Don’t tourists take short day trips to different places around Thailand without going by car, van, bus or train? There’s a lot of freedom in taking the motorcycle as you can stop anywhere you choose, go as far as you want in one day or stop 3 times during the day, stay overnight in a small town and meet cool people… everything is “up to you”, which is what I like.

I’ve taken a large backpack, a small backpack and another medium sized backpack on the motorbike when I go someplace long distance. The big backpack fits on the floor of the Mio – it’s flat and you can jam the backpack down in there. It comes up to about your seat level. Then I put another backpack on top of that one and put one on my back. I only need one waterproof cover for the backpack on the top of the big one because the Mio’s shell protects the big bag from rain and the one on my back is blocked by my body. My body doesn’t get that wet because the small bag is in front of my chest and blocking the rain, and my legs are covered by the Mio shell. My arms get wet, that’s about it… unless it’s really pouring hard – then I stop anyway.

Caveman stoplight (traffic light) in ThailandFor me the best thing about riding the motorcycle instead of a car or other form of transportation is that I get to see places that I wouldn’t otherwise. I have gone up and down streets of towns just to see what’s there. I’ve pulled into dirt roads that had a sign for a Wat (temple) that I’d never have gone down with a rental car and that nobody would take me to if I was in public transportation.

I don’t know how many temples I’ve seen as a result of just spontaneously turning off the road to explore them but I guess maybe I’ve seen 100 temples in nearly 3 years? It seems like a lot, but man, I’ve seen a lot of temples. I try not to miss one. I remember one place I was up on a hill at a temple and I looked down into the city below… I counted 17 separate temples… so I had to go find all of them and take photos.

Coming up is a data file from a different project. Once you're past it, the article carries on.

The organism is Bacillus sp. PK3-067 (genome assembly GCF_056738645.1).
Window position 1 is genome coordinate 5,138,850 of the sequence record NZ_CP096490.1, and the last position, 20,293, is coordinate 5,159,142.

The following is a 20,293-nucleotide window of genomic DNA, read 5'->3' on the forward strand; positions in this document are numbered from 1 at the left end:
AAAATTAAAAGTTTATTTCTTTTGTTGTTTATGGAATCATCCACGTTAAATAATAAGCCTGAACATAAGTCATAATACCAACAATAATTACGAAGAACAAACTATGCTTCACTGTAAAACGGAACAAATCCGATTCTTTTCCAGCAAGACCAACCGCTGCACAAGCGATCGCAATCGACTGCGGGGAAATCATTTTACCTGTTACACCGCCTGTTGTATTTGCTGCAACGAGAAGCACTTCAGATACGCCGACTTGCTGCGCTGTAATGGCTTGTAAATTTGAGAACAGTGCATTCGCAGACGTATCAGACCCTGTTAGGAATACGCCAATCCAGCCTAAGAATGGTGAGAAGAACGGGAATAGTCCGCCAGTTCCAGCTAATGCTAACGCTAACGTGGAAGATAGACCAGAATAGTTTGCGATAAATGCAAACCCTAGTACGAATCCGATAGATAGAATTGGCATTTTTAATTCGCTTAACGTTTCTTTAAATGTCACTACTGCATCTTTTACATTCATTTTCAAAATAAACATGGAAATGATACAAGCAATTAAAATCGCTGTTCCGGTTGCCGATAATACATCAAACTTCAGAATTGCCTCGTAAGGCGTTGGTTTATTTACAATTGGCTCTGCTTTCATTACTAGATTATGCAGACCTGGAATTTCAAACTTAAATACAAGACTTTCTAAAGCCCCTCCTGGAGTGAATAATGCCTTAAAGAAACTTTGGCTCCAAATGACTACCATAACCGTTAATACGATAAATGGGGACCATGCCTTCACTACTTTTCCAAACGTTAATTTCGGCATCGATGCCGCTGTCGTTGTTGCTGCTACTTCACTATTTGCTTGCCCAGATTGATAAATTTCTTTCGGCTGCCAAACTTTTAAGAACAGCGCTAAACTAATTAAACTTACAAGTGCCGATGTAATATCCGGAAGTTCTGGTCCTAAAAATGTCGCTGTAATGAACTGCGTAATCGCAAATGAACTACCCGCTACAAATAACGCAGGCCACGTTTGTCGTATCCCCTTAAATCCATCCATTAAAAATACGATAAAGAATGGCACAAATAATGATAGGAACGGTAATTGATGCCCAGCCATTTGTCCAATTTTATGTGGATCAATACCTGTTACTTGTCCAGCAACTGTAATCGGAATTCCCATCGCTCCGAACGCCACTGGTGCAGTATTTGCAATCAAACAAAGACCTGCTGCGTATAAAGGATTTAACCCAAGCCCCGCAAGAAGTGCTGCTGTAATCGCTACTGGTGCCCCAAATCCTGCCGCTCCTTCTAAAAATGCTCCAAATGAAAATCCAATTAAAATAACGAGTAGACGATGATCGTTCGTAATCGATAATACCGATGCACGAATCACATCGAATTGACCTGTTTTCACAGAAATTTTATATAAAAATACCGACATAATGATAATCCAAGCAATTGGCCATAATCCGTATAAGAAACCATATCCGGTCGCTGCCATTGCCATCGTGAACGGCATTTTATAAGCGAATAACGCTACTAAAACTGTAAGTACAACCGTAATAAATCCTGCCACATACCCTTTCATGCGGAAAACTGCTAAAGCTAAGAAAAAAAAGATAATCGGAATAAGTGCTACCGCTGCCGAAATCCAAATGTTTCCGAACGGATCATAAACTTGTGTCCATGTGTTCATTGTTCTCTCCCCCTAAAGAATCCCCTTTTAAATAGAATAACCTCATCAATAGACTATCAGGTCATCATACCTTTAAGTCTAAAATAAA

Some people think that the motorcycles are not safe to ride here. Most people don’t go over 40-50 kilometers on their motorcycle in Thailand. Even grown guys in their 20’s and 30’s. Why IS that? I worked with some teachers in Suratthani that just refused to take the motorcycle anywhere further than about 50km. There were SO many waterfalls and caves that could be found if one just went a bit outside that 50km radius. Some did, but overall it sounded like nobody really had fun riding that far. I don’t know, for me – the journey is half or more of the trip. Sometimes it’s the ENTIRE point of the trip since Thailand is not known for it’s road signs. I’ve ventured off to find a waterfall or hotspring many times and been disappointed to find no signs, and no local Thai people that could tell me WHERE the attraction was. Seriously, sometimes they could be living next to the waterfall and not be able to tell you where it is. My Thai is decent now, it’s not a language thing – It’s a Thai thing. No signs, if there are signs they’ll almost never (90%) tell you HOW FAR you have to drive…